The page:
Facial Recognition for Access

Facial Recognition Software
Access Granted Credit: Wired

One of the slight annoyances in my work, entirely my fault, is leaving my access pass somewhere else, and having to wait for a friendly colleague to tailgate. How do they ensure who I am? Facial recognition of course.

Of course this is embarrassing at best, and in remote offices can be frustrating at worst. Often I’ll have to sign for a Temporary Pass to get into an office.

Insecurity Through Scale

Then there’s the ridiculous number of systems, even within an Enterprise, that don’t use SSO (Single Sign On). The number of websites have a login for numbers in the hundreds.

Which is one reason the iOS fingerprint reader is so powerful. It’s two factor, combining something I have (the iPhone) with something I am (the fingerprint) to authenticate me to any number of systems, and shortly, payments.

But there are times, most times actually, but let’s keep it to handsfree times, when you need authenticated access to information and you don’t have the time, or the means, to type in a password or touch a finger pad. Let’s say you’re a doctor treating a patient, or a harried traveller checking in for a flight.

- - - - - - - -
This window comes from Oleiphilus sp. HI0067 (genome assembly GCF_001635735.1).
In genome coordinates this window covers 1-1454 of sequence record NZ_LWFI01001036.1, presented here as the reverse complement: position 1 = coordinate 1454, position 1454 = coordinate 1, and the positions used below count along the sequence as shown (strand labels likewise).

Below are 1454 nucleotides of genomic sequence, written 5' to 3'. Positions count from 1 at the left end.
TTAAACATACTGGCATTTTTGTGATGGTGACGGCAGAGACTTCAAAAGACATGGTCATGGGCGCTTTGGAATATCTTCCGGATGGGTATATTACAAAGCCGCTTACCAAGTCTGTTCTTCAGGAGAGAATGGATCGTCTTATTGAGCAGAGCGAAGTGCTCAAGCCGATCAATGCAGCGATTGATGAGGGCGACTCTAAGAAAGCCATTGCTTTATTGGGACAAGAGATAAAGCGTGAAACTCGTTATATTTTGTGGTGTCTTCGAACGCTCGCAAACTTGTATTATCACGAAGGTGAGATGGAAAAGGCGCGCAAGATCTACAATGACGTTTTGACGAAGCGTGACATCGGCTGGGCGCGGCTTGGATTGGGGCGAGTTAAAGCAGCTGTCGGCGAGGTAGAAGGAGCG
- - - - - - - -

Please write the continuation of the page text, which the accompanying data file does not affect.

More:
Facial Recognition

Facial recognition is no longer the stuff of dystopian Sci-Fi movies. As an industry, border protection, police, and security services have been using this for well over a decade.

And with the power of Moore’s Law, the compute power you need to process a face accurately is well within the reach of consumers. Even for large set recognition, we have technology that does a good job of recognising customers for focussed concierge.

Just look how accurate Facebook is at suggesting a name tag for photos you upload to the site.

It won’t be long before passwords (at least typed ones) and access cards are a quaint footnote in history.

What does this mean for Trust, Privacy, and Personal Liberty?